Bad Hombres, a popular spot for burgers and beers, has set up an online ordering system after years of resisting the trend to go digital, said owner David Beebe.
The coronavirus “pushed us to make something we should have already had: an online system for orders,” he said. “We didn’t have that. Now we do.”
At Aster, the popular lunch and brunch eatery, owner Sabine Blaese is thinking about pared-down menus and simpler dishes as she navigates a reopening with limited staff.
“The röstis might be a casualty for the time being,” she said. “They require a lot of prep.”
Marfa restaurateurs interviewed for this story agreed that the Marfa service industry runs on tourists. Even with adaptations and outpourings of local support, the business from Marfa residents isn’t always enough to sustain operations.
That was the situation Sabine Blaese found herself in during the start of the coronavirus scare last month. She tried pick-up and delivery for a week or so, but there weren’t enough customers. Aster closed.
Blaese worried about her staff. “I think they’re holding up okay,” she said. “They’re not great. They’re out of work.” She checked in on them, in part to “make sure they’re getting their unemployment checks, which they are.”
Even if she could start hiring workers again, not all would be able to work right now, she said.
“We don’t even know when the schools are going to reopen,” she said. “They’re 24/7 parenting.”
Marfa coffee shop Frama and its sister store Plaine in Alpine have switched to an “online ordering system that allows customizable drinks and everything,” said owner Daniel Browning. But as Browning grappled with changes at his own businesses, he also worried about all the other people in Marfa who were hurting and wanted to do something more to help.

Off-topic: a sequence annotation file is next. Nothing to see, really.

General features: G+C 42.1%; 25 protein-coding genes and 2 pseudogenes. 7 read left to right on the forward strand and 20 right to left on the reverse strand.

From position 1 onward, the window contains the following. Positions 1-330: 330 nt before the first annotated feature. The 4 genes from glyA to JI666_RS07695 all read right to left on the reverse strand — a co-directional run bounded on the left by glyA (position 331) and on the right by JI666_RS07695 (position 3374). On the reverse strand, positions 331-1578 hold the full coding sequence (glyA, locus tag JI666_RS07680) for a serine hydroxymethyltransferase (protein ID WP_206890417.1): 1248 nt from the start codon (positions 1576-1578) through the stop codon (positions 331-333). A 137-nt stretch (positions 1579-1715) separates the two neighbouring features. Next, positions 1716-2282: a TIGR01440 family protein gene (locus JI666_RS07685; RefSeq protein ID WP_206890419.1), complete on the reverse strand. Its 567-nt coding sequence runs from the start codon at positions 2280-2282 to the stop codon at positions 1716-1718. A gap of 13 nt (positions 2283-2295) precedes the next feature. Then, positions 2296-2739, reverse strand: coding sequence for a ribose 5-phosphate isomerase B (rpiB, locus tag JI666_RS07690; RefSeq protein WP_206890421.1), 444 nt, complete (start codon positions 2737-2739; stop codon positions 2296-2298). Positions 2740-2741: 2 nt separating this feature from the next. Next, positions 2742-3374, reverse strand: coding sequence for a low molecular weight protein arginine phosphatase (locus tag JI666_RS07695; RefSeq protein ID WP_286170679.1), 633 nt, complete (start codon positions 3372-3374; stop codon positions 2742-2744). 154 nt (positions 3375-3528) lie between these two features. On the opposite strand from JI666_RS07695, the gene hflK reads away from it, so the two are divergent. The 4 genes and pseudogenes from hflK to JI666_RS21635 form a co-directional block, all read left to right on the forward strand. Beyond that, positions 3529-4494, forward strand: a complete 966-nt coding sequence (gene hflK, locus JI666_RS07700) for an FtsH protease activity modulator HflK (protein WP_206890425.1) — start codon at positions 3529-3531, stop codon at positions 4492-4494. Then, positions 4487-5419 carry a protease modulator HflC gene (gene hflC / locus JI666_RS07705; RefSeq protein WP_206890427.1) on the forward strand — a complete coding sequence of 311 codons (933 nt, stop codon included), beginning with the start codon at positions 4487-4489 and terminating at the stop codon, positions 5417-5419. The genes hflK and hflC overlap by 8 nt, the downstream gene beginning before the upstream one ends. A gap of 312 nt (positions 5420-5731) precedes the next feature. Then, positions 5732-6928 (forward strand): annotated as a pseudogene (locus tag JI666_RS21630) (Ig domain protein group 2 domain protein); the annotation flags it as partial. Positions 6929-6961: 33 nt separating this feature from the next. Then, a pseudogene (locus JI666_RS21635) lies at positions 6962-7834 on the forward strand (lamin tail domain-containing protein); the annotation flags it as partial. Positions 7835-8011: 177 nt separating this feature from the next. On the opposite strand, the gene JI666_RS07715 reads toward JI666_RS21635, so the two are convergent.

“Obviously, any one business makes a powerful statement when they help out,” Browning said. But he was thinking bigger than Frama or Plaine. He wanted local restaurants to “stand arm-in-arm and say, ‘We’re here for you.’”
Browning started talking to friends in the restaurant world about the idea, including Bad Hombres owner David Beebe. Beebe loved the idea and thought it spoke to Marfa’s collaborative ethos.
“It’s cool to have a few restaurants band together and do this thing,” Beebe said. “We’re not in competition.”
Like that, “A Taste of Normal” was born. So far, at least seven local restaurants have joined in: Aster, Bad Hombres, Convenience West, Frama, Para Llevar, Plaine and The Waterstop.
Under the initiative, participating restaurants have agreed to donate $1,000 in food to locals in need through gift certificates. The Big Bend Coffee Roasters and The Get Go are donating food and money to help offset the costs.
Aster has reopened to serve BLTs and other specials for the initiative. The Get Go is donating fruit to the restaurant, which Aster is turning into pies.